American forces launched a drone strike in Kabul on Sunday targeting a suicide bomber in a vehicle who was aiming to attack the airport, U.S. officials said, as the United States nears the end of its military presence in the city.
The strike, first reported by Reuters, is the second carried out by U.S. forces in Afghanistan since an Islamic State suicide bomber struck the airport on Thursday, killing 13 U.S. troops and scores of Afghan civilians trying to flee the country.
On Saturday, U.S. President Joe Biden said the situation on the ground remained extremely dangerous, and that his military chiefs had told him another militant attack was highly likely within the next 24-36 hours.
U.S. officials had said they were particularly concerned about the local affiliate of Islamic State attacking the airport as American troops depart, in particular the threat from rockets and vehicle-borne explosives.
One U.S. official said Sunday's strike was carried out by an unmanned aircraft piloted from outside Afghanistan, and that secondary explosions following the strike showed the target had been carrying a "substantial amount of explosive material".
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Witnesses reported an explosion near the airport and television footage showed black smoke rising into the sky. There was no immediate word on casualties.
Two witnesses said the blast appeared to have been caused by a rocket that struck a house in an area to the northern side of the airport, but there was no immediate confirmation.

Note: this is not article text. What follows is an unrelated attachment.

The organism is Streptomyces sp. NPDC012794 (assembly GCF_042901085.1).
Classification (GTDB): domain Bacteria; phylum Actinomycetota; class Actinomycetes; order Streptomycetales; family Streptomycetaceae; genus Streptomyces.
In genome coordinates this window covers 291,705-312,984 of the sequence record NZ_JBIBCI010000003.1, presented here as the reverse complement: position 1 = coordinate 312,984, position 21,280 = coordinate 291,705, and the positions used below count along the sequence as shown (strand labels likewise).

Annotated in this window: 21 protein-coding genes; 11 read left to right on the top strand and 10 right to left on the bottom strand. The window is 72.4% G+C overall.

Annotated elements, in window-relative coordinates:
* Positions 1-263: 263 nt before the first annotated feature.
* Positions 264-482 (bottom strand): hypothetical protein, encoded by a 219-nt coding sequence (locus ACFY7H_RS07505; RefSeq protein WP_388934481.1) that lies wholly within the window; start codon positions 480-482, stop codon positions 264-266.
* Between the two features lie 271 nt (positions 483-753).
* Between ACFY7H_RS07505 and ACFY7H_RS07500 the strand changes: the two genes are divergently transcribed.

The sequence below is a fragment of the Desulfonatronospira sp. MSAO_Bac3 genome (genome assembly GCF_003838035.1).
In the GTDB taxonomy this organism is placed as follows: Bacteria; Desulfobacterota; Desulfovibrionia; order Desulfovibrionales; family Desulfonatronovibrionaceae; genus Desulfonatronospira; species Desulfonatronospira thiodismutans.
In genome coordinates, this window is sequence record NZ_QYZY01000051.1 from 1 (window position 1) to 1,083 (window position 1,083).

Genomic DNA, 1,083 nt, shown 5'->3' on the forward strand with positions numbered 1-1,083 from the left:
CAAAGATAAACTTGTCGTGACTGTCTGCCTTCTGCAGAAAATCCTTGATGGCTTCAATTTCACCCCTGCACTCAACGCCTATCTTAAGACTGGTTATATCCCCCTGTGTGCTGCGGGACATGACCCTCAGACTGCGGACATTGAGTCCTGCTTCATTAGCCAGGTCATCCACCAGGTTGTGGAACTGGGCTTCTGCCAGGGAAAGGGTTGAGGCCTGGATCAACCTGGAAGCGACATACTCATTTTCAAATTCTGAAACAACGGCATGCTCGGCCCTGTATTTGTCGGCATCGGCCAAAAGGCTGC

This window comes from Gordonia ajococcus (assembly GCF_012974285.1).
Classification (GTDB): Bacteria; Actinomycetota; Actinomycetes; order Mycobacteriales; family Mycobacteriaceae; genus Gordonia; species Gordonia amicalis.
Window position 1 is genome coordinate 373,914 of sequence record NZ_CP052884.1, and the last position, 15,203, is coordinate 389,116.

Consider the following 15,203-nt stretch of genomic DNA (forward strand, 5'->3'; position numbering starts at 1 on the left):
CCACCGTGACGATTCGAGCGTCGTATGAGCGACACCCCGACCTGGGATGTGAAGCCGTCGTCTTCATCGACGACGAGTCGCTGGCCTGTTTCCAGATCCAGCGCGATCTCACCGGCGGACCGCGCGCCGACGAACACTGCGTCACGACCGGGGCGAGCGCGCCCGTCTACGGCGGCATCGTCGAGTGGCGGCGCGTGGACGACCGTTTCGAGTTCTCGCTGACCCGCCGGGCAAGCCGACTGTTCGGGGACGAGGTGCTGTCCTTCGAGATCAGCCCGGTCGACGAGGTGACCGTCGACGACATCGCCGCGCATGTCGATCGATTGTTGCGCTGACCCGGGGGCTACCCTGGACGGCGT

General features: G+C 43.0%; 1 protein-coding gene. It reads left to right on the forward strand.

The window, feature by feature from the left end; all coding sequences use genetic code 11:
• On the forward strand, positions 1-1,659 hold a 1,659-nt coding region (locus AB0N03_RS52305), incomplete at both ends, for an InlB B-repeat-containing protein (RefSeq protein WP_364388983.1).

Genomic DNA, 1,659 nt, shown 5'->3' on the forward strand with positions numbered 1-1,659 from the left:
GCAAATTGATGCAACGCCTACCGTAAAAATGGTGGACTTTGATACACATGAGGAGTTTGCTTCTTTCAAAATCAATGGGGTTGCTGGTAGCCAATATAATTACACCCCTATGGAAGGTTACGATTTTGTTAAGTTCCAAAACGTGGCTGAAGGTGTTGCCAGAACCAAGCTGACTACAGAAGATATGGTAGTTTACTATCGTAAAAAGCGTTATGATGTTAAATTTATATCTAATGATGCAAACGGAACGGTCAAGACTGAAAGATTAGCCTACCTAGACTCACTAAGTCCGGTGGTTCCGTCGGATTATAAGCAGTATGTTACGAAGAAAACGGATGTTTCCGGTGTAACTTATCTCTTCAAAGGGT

The Associated Press reported another blast in Afghanistan Sunday, but it wasn’t clear if the two explosions were connected.
Following Thursday's suicide bombing, the U.S. military launched a drone strike on Friday that it said targeted members of the group in Nangarhar Province, east of Kabul.
That strike killed two "high-profile" ISIS-K planners and facilitators and wounded another, the Pentagon said.
U.S. military cargo planes continued their runs into the airport Sunday, ahead of a Tuesday deadline earlier set by President Joe Biden to withdraw all troops from America’s longest war. However, Afghans remaining behind in the country worry about the Taliban reverting to their earlier oppressive rule — something fueled by the recent shooting death of a folk singer in the country by the insurgents.